General Characteristics 
  1. The 2023/24 Virtus school year begins on September 6th and ends on the 26th June 2024. 
  2. The compulsory study/class hours are between 08:30am and 4:20pm from Monday to Friday. 
  3. All classes that are included in the schedule will be face-to-face and compulsory.
  4. Independent study periods and co-curricular activities are included in the schedule.


What is expected from a Virtus student?

The Virtus ethos is underpinned by our core set of values. It is expected that students behave in a manner befitting these values.


Our Values 
  • Discipline: We believe in the importance of discipline as a fundamental element of personal growth and success. We encourage our students to cultivate self-discipline in their studies, time management, and behaviour, instilling habits that promote responsibility and accountability.
  • Resilience: We recognize that challenges and setbacks are a natural part of the learning journey. We empower our students to develop resilience, teaching them how to bounce back from adversity, persevere through difficulties, and embrace failure as an opportunity for growth. By cultivating resilience, our students are equipped with the strength and determination to overcome obstacles and reach their full potential. 
  • Integrity: We uphold the highest standards of integrity, promoting honesty, fairness, and ethical behaviour among our students. We emphasise the importance of acting with integrity in their academic pursuits, interactions with peers and teachers, and in their broader lives. Integrity forms the foundation for building trust, fostering a culture of respect and honour within our school community.
  • Vision: We inspire our students to think beyond the present and embrace a visionary mindset. We encourage them to dream big, set ambitious goals, and think creatively and innovatively. By nurturing a visionary mindset, we empower our students to become forward-thinkers, problem solvers, and leaders who can make a positive impact on the world.
  • Enthusiasm: We believe that enthusiasm is a catalyst for engagement and meaningful learning. We strive to create a vibrant and joyful atmosphere where students are excited about their education, curious to explore new ideas, and eager to participate in various activities. We encourage a genuine passion for learning and celebrate the enthusiasm that drives our students to excel.


Virtus College is an educational community whose prime aim is to help each pupil fulfil their academic potential and successfully prepare for their next steps.

 In order to do this, pupils will make sure that they:

  • Are disciplined enough to arrive at each class on time, ready and prepared to learn.
  • Enthusiastically choosing to participate actively and positively in their education.
  • Are disciplined enough to aim to be hardworking, with consistent effort, and dedicated to their educational journey and success.
  • Are disciplined enough to meet deadlines involved with tasks, meetings and assignments.
  • Have the vision to strive to become independent and 
  • Act with integrity and responsibility e.g do their own work and not cheat, plagiarise, copy or pass off work of others as their own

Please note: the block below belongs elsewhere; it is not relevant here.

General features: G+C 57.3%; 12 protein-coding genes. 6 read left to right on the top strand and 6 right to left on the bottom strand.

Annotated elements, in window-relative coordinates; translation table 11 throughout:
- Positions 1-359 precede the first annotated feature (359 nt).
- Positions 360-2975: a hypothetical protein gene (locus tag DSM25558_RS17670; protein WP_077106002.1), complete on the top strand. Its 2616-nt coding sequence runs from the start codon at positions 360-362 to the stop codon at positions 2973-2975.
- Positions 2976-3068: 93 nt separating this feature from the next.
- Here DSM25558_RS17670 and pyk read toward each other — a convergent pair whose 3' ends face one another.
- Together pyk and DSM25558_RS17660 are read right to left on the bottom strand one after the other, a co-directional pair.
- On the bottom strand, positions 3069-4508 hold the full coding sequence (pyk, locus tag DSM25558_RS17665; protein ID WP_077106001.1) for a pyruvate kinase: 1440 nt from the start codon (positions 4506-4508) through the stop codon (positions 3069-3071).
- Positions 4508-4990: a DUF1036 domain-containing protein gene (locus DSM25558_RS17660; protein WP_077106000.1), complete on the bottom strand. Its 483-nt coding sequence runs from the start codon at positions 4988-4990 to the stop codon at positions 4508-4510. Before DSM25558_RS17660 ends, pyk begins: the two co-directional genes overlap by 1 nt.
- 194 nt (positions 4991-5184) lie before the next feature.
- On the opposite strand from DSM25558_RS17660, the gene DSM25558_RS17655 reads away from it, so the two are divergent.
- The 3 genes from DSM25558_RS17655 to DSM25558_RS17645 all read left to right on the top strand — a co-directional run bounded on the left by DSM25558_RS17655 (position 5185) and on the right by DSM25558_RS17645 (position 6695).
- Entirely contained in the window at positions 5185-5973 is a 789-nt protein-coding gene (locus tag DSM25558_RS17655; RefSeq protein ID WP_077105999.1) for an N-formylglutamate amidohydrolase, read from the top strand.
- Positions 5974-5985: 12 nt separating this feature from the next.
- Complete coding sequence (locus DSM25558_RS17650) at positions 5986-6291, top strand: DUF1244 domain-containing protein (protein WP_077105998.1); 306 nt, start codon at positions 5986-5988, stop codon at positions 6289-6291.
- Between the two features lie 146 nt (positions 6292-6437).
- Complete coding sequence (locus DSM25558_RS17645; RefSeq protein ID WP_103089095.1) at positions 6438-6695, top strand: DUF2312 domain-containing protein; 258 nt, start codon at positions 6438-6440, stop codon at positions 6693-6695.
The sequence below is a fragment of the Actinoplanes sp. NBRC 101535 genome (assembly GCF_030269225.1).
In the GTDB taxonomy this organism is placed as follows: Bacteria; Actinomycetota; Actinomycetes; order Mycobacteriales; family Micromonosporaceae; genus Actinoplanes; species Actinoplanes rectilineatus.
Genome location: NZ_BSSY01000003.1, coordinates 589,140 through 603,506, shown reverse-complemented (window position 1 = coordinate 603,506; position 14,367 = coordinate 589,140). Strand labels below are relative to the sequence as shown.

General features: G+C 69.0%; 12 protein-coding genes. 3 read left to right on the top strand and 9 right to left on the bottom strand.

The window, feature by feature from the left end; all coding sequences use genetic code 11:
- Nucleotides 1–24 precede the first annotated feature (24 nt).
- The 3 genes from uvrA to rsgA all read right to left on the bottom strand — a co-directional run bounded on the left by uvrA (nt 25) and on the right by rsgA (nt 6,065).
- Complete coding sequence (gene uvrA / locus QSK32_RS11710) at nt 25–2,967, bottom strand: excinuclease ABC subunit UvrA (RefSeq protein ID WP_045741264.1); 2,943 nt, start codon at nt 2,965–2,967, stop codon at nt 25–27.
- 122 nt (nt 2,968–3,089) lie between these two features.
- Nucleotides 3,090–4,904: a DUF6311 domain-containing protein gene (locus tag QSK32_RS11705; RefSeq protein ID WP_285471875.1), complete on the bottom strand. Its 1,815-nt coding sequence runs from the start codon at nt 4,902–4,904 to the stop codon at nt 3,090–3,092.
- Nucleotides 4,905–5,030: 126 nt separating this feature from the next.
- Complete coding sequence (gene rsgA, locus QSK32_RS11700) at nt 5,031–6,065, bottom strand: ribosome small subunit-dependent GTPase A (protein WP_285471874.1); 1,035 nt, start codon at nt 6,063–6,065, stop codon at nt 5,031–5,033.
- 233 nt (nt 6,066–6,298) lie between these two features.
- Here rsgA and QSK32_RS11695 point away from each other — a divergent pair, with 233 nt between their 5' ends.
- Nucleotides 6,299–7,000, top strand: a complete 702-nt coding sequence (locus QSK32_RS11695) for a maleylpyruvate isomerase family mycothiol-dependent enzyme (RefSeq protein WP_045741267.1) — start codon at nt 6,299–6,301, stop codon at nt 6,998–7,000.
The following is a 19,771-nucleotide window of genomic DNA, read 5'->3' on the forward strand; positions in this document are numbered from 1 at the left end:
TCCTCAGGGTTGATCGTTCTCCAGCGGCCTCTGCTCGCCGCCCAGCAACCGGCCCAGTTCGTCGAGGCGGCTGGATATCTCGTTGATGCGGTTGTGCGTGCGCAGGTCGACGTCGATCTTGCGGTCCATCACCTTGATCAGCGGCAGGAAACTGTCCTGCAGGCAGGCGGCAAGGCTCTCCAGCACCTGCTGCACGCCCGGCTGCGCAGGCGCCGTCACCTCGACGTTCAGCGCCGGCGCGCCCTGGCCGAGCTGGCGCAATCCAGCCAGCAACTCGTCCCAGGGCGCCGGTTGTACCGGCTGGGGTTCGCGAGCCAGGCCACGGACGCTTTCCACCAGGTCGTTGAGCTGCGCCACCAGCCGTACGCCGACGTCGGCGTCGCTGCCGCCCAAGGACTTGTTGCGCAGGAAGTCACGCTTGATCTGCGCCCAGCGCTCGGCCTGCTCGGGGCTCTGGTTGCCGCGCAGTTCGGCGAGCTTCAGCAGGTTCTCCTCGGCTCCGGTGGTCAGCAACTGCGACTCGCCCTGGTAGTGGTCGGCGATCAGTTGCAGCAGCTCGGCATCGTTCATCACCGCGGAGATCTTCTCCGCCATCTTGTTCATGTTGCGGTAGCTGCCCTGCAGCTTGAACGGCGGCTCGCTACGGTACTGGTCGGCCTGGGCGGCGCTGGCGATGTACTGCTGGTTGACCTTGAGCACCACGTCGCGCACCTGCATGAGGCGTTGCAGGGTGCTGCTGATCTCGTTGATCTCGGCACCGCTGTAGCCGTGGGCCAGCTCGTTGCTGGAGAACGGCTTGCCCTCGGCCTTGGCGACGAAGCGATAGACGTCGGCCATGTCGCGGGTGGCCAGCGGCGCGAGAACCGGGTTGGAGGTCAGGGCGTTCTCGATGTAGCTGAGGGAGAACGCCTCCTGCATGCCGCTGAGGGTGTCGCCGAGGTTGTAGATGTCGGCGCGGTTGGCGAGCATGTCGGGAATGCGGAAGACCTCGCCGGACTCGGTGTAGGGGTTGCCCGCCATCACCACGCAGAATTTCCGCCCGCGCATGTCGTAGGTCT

• Endeavour to be resourceful, curious and creative in their approach. 
  • Aim to develop their resilience by being reflective and learn from their mistakes, open to feedback and completing tasks relating to acting on feedback. 
  • Have the vision to seek to develop their team working skills, recognising the power of productive relationships. 
  • Are disciplined enough to speak in English or in the appropriate language of instruction at all times.


Follow teacher instructions during each lesson.

Prepare for lessons; keeping well organised reading materials and equipment and using non-contact periods to support my progress.

Communicate in English throughout lessons. Minor exceptions of use of Spanish allowed.

Make the academic progress required to achieve the required learning goals. This will take into account consistency of effort, strength of commitment and attitude to learning and the standard of assessed pieces of work.



High standards of conduct and discipline are expected of all pupils. The behavioural standards are aligned with our values although not limited to them. 

  • Respect must be shown at all times: self-respect, respect for others and respect for the school and school property. This is reflected in demeanour and behaviour in interactions with others. 
  • Prejudice, discrimination and bullying of any kind are not tolerated and will be met with serious consequences.


Offensive language is not allowed. Use of such language will be met with sanctions. 


An overview of expectations, a non – exhaustive list.

Avoid distraction, interruption and/or not following teacher/staff  instructions.

No eating during class time.

No chewing gums allowed.

Clean up classes and study rooms after you leave.

Treat all peers with respect and behave as a role model in our school and wider community.

Behave properly in the common areas and treat the building environment with respect: toilets, corridors and building entrance.

Treat school property with respect.

Avoid smoking while anywhere on the school site or its surrounding and at any time (including before and after opening and closing hours).

Treat all staff with respect and behave as a role model in our school and wider community.

Do not bully or harass peers within and outside of school. This includes cyber bullying through social media. 

Do not bring the school into disrepute.  This includes negative behaviour in public, outside of school hours,  whilst wearing the Virtus uniform.

Do not film or audio record any fellow students, members of the educational and administrative staff or school workers, or publish those pictures or recordings by any means, without explicit prior written consent.